Failure to Leave a Public Place

Failure To Leave A Public PlaceMaryland has a variety of different property crimes with similar legal definitions.  Two of these similarly defined crimes are trespassing and failure to leave a public building or grounds.  The difference between these two offenses is not a complicated one though.  The trespass laws prohibit a person from entering public or private land.  There are numerous specific crimes under the umbrella term of trespass and each of these specific offenses carries the same maximum punishment for a first time offender, which is a misdemeanor conviction and a 90 day jail sentence.  These maximums are rarely imposed on a first time offender, and if handled properly an experienced lawyer may be able to get the charges dropped entirely.  The same is true for the crime of failure to leave public grounds, only the maximum punishment for this crime is higher.

Upon conviction for failure to leave, a defendant faces a maximum sentence of 6 months in jail.  There is no logical explanation for why this penalty is twice as much as all the trespass charges, but many of the penalties for our state statutes lack logical explanations.  Keep in mind that this charge only applies to public places including parks, government buildings, schools, and sometimes malls.  There are a variety of elements that the state must prove in order to sustain a conviction for this charge.  The state must have evidence that the person had no lawful business in the public place and that the person was told to leave by a government official, security guard, or authorized employee.  If the public place was open at the time the person was told to leave then the state must prove he or she was being disruptive and disturbing the normal course of business.  This crime does not apply to private businesses such as bars, restaurants, and concerts.  If a person is arrested for refusing to leave a private place then he or she will most likely be charged with disorderly conduct.  Failure to leave a public place would not apply in this scenario and if you or a loved one is wrongly charged, The Herbst Firm will fight to have the case dismissed.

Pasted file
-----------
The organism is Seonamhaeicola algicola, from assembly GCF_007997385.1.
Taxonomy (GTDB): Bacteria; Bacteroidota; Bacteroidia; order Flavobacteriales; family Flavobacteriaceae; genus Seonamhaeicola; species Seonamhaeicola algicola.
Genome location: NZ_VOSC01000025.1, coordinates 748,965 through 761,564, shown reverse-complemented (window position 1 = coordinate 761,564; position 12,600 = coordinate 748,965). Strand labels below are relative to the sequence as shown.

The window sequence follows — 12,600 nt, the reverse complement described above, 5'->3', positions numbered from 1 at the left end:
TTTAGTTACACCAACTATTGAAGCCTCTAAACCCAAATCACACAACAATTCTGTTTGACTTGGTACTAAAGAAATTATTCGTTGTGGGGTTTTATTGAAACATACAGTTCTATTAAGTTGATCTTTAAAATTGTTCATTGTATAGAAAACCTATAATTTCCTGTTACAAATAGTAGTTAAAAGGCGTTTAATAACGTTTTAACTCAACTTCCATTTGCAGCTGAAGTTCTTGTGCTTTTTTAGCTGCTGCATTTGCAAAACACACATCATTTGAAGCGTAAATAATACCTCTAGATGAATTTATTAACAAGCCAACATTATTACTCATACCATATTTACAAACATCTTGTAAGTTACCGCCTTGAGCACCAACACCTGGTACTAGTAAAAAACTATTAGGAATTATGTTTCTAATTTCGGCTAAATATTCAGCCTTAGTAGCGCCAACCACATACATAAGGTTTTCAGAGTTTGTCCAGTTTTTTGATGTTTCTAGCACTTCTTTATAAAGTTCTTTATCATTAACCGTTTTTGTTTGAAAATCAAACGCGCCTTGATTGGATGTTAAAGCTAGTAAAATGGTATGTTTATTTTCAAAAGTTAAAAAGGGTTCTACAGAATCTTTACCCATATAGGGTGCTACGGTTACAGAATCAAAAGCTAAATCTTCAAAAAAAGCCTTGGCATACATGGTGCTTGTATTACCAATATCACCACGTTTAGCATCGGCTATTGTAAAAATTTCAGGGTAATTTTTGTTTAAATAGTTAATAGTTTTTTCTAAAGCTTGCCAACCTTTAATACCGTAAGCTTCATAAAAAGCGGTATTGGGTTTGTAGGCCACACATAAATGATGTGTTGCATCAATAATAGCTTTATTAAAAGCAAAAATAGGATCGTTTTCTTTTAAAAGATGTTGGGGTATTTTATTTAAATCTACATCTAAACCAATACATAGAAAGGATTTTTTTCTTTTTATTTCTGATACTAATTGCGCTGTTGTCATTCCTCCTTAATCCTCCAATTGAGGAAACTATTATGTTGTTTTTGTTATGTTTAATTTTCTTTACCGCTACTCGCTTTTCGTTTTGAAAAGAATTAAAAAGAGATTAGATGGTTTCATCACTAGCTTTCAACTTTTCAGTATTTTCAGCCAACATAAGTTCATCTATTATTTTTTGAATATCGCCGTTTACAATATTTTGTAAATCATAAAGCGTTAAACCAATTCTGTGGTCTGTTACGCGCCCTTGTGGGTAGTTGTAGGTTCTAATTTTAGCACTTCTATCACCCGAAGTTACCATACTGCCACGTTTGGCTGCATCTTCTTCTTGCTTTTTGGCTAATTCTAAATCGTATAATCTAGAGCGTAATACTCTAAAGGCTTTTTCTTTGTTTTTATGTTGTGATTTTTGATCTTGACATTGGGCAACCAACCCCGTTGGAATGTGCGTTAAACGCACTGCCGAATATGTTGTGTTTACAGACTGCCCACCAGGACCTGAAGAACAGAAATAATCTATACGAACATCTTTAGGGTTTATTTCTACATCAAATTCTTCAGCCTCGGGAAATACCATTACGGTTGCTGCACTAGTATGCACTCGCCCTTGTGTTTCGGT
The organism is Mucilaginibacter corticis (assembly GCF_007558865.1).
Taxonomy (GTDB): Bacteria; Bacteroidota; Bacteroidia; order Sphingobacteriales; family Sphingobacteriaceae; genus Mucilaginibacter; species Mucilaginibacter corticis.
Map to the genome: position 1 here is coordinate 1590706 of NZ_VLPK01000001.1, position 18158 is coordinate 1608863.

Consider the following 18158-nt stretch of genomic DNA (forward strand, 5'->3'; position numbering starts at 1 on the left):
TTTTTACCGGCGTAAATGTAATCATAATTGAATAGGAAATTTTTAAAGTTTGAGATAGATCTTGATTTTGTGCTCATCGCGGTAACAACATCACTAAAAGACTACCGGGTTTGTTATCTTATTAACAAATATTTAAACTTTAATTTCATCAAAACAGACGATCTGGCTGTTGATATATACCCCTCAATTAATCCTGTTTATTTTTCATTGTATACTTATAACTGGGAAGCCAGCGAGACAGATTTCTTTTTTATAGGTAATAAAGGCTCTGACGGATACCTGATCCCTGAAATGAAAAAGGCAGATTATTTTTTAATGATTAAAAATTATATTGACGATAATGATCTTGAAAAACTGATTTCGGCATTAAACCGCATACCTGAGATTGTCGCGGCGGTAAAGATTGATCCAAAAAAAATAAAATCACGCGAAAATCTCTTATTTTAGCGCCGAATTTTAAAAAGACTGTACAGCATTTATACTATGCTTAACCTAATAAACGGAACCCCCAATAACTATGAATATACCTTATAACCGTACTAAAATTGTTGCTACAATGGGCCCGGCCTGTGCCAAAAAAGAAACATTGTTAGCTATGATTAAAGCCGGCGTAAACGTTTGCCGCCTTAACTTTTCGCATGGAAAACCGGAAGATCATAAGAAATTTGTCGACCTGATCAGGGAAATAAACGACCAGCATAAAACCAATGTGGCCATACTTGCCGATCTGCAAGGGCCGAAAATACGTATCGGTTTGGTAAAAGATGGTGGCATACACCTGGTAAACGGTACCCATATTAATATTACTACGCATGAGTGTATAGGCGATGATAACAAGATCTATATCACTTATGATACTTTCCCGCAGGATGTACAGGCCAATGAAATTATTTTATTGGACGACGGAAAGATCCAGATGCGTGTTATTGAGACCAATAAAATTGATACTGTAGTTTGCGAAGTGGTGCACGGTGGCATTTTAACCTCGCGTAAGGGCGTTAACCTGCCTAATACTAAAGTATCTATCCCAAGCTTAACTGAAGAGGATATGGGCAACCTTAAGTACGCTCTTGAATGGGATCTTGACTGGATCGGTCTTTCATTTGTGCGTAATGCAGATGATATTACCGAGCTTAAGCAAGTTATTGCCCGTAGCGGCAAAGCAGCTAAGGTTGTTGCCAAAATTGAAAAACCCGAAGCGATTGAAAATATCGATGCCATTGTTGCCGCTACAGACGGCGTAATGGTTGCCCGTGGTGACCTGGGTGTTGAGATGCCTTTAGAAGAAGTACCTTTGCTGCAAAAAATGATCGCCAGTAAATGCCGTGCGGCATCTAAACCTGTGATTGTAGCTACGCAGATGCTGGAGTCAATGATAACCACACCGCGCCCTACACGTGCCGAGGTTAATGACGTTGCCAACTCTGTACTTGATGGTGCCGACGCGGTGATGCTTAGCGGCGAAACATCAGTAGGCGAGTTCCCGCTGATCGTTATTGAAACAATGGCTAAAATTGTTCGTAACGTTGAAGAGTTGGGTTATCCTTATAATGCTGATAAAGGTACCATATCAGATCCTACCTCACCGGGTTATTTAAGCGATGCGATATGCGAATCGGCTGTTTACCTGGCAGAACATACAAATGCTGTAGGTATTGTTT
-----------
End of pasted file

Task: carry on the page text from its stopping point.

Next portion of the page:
Benjamin Herbst has handled numerous trespass, failure to leave, and disorderly conduct cases.  Benjamin understands that many times an arrest is made or citation is issued as a result of flaring tempers, and many times it is a truly isolated incident.  Having a criminal conviction, no matter how minor the charge may be is something that can scar a person for the rest of his or her life.  Our main goal in any criminal defense case we take on is preventing this from happening.  We’ll fight for a dismissal in your case and then file all expungement papers completely free of charge so that your name will be cleared.  Contact the Herbst firm today to set up a free consultation at our office, or to schedule a time for us to come out and meet with you.
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